Philip Hardy originally learned to paint plein air landscapes as a native of upstate New York influenced by the romantic landscape painters of the Hudson River School and the impressionists. Later he moved to New York City where he studied classical figurative painting and drawing at The Art Students League and received an MFA with a specialization in painting from The New York Academy of Art.
In addition to teaching with Field Colony, Philip also currently teaches an abstract painting class focusing on acrylic painting techniques for the Jersey City Art School. Phil currently works from his studio in Hoboken, NJ at the Project Studios in the Neumann Leather Building. He is a guest artist at Proto Gallery and a reporter for the arts and culture journal BatteryJournal.org.
Currently the trend in modern science is to be more abstract as scientists struggle to conceptualize and realize their ideas. Quantum physicists are using mathematics as a model to understand unseen forces. Abstract symbols, visualizations and logical thinking are the essential tools for contemporary scientists, philosophers and artists as they probe the mysteries of the mechanisms of the inner and outer universes.
This current series of paintings by Philip Hardy are called Noodle Paintings. The title Noodle Painting originated chiefly as a descriptior, referencing the tubular paint extrusions applied in organic, curvilinear patterns to the surface of a canvas resembling noodles. Philip is heavily informed by classical oil painting techniques. The idea for the noodle painting series originated in the painting practice of impasto. Impasto is a technique in classical painting, where paint is laid thickly. Areas of paint are laid in excess to create small protrusions on the surface of the painting substrate. Light will affect these areas differently; often used for the highlight areas of forms to enhance the illusion of volume as well as to enhance the whiteness of the highlight.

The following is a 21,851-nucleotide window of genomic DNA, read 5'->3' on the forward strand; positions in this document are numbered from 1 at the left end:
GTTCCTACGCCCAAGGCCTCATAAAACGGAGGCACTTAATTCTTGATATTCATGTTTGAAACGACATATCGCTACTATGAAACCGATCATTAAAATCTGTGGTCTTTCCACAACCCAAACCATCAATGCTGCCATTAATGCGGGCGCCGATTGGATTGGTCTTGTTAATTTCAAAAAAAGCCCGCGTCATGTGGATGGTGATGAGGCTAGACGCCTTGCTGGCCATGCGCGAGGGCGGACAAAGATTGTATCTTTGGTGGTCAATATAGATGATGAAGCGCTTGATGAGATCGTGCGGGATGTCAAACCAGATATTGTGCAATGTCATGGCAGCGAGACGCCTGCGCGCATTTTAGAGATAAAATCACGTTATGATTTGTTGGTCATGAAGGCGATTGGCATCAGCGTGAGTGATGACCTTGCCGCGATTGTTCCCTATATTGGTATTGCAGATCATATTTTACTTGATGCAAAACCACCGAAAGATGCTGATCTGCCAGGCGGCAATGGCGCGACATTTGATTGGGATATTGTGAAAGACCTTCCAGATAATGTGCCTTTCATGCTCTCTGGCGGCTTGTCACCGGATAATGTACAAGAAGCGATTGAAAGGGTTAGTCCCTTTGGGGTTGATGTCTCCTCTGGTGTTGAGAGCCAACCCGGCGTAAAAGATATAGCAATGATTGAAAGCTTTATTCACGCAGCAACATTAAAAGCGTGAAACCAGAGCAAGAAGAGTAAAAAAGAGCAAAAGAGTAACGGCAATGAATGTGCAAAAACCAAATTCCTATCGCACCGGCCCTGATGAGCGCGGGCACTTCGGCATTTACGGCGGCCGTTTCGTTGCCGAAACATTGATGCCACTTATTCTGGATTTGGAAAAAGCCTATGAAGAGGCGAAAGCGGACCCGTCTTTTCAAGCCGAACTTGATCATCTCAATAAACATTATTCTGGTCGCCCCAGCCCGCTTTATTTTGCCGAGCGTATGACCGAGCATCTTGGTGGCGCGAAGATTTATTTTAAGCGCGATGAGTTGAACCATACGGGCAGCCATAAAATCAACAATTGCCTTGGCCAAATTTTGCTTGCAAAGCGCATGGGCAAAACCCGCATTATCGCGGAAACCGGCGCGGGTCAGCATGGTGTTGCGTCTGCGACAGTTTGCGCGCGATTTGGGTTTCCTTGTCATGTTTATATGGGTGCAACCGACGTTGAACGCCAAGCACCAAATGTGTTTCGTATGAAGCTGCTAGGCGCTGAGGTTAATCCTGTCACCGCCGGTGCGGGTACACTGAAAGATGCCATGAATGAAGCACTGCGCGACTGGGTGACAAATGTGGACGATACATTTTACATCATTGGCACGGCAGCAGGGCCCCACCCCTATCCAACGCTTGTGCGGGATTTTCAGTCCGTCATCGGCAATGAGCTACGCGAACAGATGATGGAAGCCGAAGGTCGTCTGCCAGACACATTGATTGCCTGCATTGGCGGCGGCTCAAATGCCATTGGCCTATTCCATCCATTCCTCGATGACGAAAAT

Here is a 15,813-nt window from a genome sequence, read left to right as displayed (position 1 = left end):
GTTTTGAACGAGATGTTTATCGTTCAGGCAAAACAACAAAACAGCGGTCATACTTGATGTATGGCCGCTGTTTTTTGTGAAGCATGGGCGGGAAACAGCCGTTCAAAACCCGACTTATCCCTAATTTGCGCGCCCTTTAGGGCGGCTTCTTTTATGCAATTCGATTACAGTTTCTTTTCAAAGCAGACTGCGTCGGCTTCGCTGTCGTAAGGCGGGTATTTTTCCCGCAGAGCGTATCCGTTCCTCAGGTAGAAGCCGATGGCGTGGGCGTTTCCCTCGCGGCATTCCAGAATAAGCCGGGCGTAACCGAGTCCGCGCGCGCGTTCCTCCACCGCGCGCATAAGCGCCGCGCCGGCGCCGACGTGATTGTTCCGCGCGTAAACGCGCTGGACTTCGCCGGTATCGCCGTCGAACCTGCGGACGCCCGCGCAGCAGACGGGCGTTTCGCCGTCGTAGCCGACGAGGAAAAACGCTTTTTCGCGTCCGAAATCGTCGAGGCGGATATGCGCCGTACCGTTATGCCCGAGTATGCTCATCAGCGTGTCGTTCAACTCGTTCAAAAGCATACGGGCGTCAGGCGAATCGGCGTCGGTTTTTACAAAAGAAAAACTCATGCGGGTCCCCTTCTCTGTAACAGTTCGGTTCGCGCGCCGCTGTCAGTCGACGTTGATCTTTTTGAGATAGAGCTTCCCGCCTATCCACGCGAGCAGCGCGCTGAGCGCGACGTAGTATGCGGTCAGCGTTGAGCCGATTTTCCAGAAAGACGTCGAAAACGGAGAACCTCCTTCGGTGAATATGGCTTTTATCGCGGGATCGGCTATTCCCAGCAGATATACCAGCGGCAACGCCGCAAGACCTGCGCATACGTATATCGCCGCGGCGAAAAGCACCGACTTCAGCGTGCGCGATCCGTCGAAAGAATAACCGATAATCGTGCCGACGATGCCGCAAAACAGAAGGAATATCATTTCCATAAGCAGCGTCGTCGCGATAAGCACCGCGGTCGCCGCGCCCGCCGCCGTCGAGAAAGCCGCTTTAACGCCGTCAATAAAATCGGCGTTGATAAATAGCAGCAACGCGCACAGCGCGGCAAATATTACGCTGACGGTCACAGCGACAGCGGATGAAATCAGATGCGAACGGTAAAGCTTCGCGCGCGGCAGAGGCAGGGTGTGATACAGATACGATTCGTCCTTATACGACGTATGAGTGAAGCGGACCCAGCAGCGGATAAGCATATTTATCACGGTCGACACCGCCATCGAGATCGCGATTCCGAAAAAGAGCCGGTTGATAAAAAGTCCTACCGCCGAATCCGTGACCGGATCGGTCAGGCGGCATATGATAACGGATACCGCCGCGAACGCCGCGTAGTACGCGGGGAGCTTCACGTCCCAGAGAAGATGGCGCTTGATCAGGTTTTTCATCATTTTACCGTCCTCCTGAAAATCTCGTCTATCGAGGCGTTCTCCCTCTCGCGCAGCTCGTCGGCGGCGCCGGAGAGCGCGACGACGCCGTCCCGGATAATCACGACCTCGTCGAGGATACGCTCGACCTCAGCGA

Inspired by the all-over painting of the Abstract Expressionist art movement from the 1950s in New York City, Phil explores the existential and romantic idea of the age old question that has plagued painting from this period: “what is painting?” Many Abstract Expressionist paintings are free from narratives or symbolism and are purely conserned with the compositional elements and depth of the picture plane. Through his Noodle Paintings, Phil connects spiritually to the history of this ‘pure’ painting that is above all intended to convey something absolute. He has simplified the production of these works to a painstaking procedure whereby he first begins by entering a calm, peaceful state of mind, having readied all of his material elements and tools. By reducing his art-making process to highly disciplined, structured, and even ritualized actions, Phil is able to use painting as a vehicle for meditation and achieve joy - as well as incorporate his interests in string theory, internet culture and his favorite cuisine (spaghetti).
A strong underlying current of meta-painting, irony and humor occupy this series. Phil’s personal ideology of apathy complemented by his preoccupation with total and absolute destruction toward the world at large are starkly on display in his Noodle Paintings. Their cheerful and seemingly vapid palette, for example, are delightfully deceptive in that they hold a literal, physically layered frustration that somehow still makes space for joy and looks like icing on a cake. There is an intuitive language that Phil continuously interprets, extrapolates from and subverts. By playing a very pleasurable game with the elements of design he hopes viewers will intuit a physical manifestation in a meaningful way. The Noodle Painting Project is as much about conveying a feeling of joy through the paint as much as it is about the conceptualization of the feeling of joy, the process of committing to a ritually joyful act and Phil’s own metaphysical relationship of that act to his environment.